In the last post, “What does a U.S. Marshal do?” I listed quite a few of the duties that occupy the days of U.S. Marshals working in the various sections of the U.S. Marshal Service.
Part 2 of the series deals with qualifications needed to become a member of the oldest federal law enforcement agency in the United States.
First and foremost, potential candidates must be U.S. citizens and must be between the ages of 21 and 36. There are exceptions to the upper limit, but they are addressed at the time of application.
Before attending academy training, candidates must:
Minimum Fitness Standards for Men (30-39) in order to pass:
Complete 27 pushups, followed by 36 sit-ups, immediately followed by a 1.5 mile run in less than 13 minutes.
The Superior level is pegged at 51 pushups, 50 sit-ups and that same 1.5 mile completed in less than 9 minutes.
Minimum Fitness Standards for Women (30-39) in order to pass:
Complete 14 pushups, followed by 27 sit-ups, with the 1.5 miles finished in less than 16 minutes.
Reaching the Superior level requires more than 22 pushups, more than 41 sit-ups and the 1.5 mile run to be completed in less than 12 minutes.
The other age charts don’t differ all that much. Let’s face it, if 2-3 pushups more or less would make the difference in your candidacy, you probably aren’t ready yet.
If you are at the minimums when passing the Fitness Test, keep in mind that as an overall candidate, the other parts of your resume will need to be much stronger than at the minimum.
Why is it necessary to be in such good shape? The U.S. Marshals in charge of transporting prisoners or apprehending fugitives will need to work in all kinds of extreme weather conditions. The USA has both Alaska and Florida within its borders, with snowstorms, hurricanes, freezing temps as well as sweltering heat to contend with. At times, Marshals may have to wear Kevlar vests in the heat or resist an assault or run for blocks or be in confined spaces with dangerous criminals…you get the idea.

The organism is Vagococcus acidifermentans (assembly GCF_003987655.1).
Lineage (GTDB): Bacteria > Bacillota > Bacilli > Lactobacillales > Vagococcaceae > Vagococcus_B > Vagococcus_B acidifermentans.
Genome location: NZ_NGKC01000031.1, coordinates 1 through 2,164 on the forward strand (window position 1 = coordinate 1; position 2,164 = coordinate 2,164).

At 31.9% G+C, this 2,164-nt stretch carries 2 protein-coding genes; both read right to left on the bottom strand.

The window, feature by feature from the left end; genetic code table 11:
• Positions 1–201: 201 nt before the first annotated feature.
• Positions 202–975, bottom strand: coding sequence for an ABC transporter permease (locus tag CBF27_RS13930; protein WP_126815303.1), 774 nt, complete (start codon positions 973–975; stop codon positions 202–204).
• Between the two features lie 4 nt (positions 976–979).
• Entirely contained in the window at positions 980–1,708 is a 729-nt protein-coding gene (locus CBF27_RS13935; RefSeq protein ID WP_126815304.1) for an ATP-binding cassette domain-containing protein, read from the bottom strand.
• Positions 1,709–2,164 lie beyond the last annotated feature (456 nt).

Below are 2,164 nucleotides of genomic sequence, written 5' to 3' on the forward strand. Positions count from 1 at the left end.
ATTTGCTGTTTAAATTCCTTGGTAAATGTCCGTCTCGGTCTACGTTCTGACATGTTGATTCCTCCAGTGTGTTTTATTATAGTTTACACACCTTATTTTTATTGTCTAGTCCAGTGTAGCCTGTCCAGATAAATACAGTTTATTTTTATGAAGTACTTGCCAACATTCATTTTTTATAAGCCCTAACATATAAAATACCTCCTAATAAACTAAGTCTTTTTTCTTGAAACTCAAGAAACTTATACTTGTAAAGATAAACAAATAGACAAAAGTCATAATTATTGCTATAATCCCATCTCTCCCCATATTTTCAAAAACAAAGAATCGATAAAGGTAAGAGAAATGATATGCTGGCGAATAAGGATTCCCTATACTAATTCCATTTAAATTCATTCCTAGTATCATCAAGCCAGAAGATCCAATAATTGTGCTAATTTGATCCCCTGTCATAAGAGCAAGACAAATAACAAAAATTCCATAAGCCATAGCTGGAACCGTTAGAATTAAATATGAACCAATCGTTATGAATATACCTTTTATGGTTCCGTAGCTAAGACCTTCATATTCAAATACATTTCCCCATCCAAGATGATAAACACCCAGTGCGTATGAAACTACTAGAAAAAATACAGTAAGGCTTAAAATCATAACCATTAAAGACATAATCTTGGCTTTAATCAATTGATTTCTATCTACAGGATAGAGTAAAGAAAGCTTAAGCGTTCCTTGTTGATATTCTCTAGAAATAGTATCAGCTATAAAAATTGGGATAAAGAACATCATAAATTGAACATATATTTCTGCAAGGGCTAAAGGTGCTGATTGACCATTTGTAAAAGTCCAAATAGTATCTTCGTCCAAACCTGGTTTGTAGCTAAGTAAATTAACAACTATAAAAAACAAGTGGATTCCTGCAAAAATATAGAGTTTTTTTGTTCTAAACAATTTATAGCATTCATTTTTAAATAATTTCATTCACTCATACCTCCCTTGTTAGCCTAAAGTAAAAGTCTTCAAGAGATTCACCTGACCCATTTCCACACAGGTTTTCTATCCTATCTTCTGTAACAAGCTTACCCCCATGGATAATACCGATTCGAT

You’ve passed the initial screening and now it’s time for you to:
United States Marshals Service Basic Training Academy is conducted at the Federal Law Enforcement Training Center (FLETC), in Glynco, GA. The training is tough and since it is experienced in the intense heat and humidity of the world that is Georgia (USA), potential candidates are warned that top physical condition means just that. To prepare for the intensity of the Academy training, potential candidates are warned to start hydrating weeks before setting one foot at the Center. Hydrate, hydrate, hydrate, just to stay alive in the brutal summers of the South – forget about all the intense 1 to 10 mile runs combined with workouts, climbing, obstacle courses, and sprints that are coming at unscheduled times during training.
Some of the subjects covered during training include:
There are seven exams given during the 21+ weeks. Each test must be passed with a score of at least 70%. There are additional practical exams scored with a pass/fail.
The subjects covered during training are necessary knowledge that a U.S. Marshal must internalize in order to do his/her job well. Lives depend on doing that job well.
After successfully completing the training program and getting out into the field, U.S. Marshals are required to attend annual training sessions to maintain proficiency in certain areas or to learn new forensic techniques available.
Every six months, re-qualification is required for primary and off-duty handguns, rifles, shotguns, and perhaps submachine or semi-automatic guns if needed.
Once a year, re-qualification is required for batons and stunguns, as well as other non-lethal devices.
After seven years, the Deputy U.S. Marshals attend an advanced basic training session.
Think the training and ongoing retraining is something you could handle? From all reports, the job is an interesting one most of the time. There are reports to file, stake-outs to sit through and occasional boring parts of the work, but although sometimes dangerous, the job of a US Marshal is essential to keep our court and judicial system running smoothly.
For more information, please visit www.usmarshals.gov
Collage of badges edited from the US Marshal website
Middle and bottom badge photos – Wikipedia